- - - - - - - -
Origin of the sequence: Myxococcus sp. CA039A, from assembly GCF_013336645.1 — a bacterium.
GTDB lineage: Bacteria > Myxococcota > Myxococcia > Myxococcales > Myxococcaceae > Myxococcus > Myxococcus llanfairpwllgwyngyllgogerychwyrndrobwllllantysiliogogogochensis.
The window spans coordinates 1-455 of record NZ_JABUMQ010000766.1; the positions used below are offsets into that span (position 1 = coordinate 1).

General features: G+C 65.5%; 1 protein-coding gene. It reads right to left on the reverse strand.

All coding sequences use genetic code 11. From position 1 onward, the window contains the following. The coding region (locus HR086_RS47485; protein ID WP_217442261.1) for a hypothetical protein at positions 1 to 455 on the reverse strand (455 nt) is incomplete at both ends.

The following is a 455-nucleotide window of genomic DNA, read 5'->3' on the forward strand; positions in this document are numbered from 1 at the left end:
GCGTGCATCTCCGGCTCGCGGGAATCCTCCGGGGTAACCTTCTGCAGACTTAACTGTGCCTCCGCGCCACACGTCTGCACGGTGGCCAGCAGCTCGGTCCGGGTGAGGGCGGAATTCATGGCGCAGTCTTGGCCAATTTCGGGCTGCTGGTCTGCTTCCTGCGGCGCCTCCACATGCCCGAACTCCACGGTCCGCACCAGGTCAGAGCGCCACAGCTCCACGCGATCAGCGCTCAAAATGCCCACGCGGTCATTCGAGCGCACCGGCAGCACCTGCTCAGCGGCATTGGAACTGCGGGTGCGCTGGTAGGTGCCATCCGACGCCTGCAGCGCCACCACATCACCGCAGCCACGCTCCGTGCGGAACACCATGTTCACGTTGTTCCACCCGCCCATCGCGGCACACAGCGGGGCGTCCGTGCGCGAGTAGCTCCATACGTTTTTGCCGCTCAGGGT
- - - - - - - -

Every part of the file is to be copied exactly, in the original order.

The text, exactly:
Origin of the sequence: Myxococcus sp. CA039A, from assembly GCF_013336645.1 — a bacterium.
GTDB lineage: Bacteria > Myxococcota > Myxococcia > Myxococcales > Myxococcaceae > Myxococcus > Myxococcus llanfairpwllgwyngyllgogerychwyrndrobwllllantysiliogogogochensis.
The window spans coordinates 1-455 of record NZ_JABUMQ010000766.1; the positions used below are offsets into that span (position 1 = coordinate 1).

General features: G+C 65.5%; 1 protein-coding gene. It reads right to left on the reverse strand.

All coding sequences use genetic code 11. From position 1 onward, the window contains the following. The coding region (locus HR086_RS47485; protein ID WP_217442261.1) for a hypothetical protein at positions 1 to 455 on the reverse strand (455 nt) is incomplete at both ends.

The following is a 455-nucleotide window of genomic DNA, read 5'->3' on the forward strand; positions in this document are numbered from 1 at the left end:
GCGTGCATCTCCGGCTCGCGGGAATCCTCCGGGGTAACCTTCTGCAGACTTAACTGTGCCTCCGCGCCACACGTCTGCACGGTGGCCAGCAGCTCGGTCCGGGTGAGGGCGGAATTCATGGCGCAGTCTTGGCCAATTTCGGGCTGCTGGTCTGCTTCCTGCGGCGCCTCCACATGCCCGAACTCCACGGTCCGCACCAGGTCAGAGCGCCACAGCTCCACGCGATCAGCGCTCAAAATGCCCACGCGGTCATTCGAGCGCACCGGCAGCACCTGCTCAGCGGCATTGGAACTGCGGGTGCGCTGGTAGGTGCCATCCGACGCCTGCAGCGCCACCACATCACCGCAGCCACGCTCCGTGCGGAACACCATGTTCACGTTGTTCCACCCGCCCATCGCGGCACACAGCGGGGCGTCCGTGCGCGAGTAGCTCCATACGTTTTTGCCGCTCAGGGT